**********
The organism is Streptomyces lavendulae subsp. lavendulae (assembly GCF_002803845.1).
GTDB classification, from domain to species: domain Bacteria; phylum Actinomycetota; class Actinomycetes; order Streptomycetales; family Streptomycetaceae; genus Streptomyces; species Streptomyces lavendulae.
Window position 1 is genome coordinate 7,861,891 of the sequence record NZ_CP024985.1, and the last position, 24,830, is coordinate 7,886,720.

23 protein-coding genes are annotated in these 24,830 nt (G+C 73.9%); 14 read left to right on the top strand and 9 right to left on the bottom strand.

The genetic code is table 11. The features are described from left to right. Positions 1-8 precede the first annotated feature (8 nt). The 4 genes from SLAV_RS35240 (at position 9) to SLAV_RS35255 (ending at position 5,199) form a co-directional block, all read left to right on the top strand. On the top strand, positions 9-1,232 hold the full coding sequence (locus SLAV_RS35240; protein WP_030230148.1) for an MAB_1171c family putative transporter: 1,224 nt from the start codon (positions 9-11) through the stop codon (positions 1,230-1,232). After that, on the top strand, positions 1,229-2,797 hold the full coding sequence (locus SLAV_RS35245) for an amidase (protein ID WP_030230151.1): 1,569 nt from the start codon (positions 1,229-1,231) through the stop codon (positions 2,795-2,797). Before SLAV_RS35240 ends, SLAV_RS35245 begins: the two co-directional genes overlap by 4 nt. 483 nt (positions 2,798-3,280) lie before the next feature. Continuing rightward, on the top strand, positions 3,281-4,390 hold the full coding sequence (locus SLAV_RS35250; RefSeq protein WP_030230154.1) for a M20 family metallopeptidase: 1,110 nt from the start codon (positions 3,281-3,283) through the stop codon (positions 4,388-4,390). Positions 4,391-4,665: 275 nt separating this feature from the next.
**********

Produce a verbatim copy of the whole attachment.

The organism is Streptomyces lavendulae subsp. lavendulae (assembly GCF_002803845.1).
GTDB classification, from domain to species: domain Bacteria; phylum Actinomycetota; class Actinomycetes; order Streptomycetales; family Streptomycetaceae; genus Streptomyces; species Streptomyces lavendulae.
Window position 1 is genome coordinate 7,861,891 of the sequence record NZ_CP024985.1, and the last position, 24,830, is coordinate 7,886,720.

23 protein-coding genes are annotated in these 24,830 nt (G+C 73.9%); 14 read left to right on the top strand and 9 right to left on the bottom strand.

The genetic code is table 11. The features are described from left to right. Positions 1-8 precede the first annotated feature (8 nt). The 4 genes from SLAV_RS35240 (at position 9) to SLAV_RS35255 (ending at position 5,199) form a co-directional block, all read left to right on the top strand. On the top strand, positions 9-1,232 hold the full coding sequence (locus SLAV_RS35240; protein WP_030230148.1) for an MAB_1171c family putative transporter: 1,224 nt from the start codon (positions 9-11) through the stop codon (positions 1,230-1,232). After that, on the top strand, positions 1,229-2,797 hold the full coding sequence (locus SLAV_RS35245) for an amidase (protein ID WP_030230151.1): 1,569 nt from the start codon (positions 1,229-1,231) through the stop codon (positions 2,795-2,797). Before SLAV_RS35240 ends, SLAV_RS35245 begins: the two co-directional genes overlap by 4 nt. 483 nt (positions 2,798-3,280) lie before the next feature. Continuing rightward, on the top strand, positions 3,281-4,390 hold the full coding sequence (locus SLAV_RS35250; RefSeq protein WP_030230154.1) for a M20 family metallopeptidase: 1,110 nt from the start codon (positions 3,281-3,283) through the stop codon (positions 4,388-4,390). Positions 4,391-4,665: 275 nt separating this feature from the next.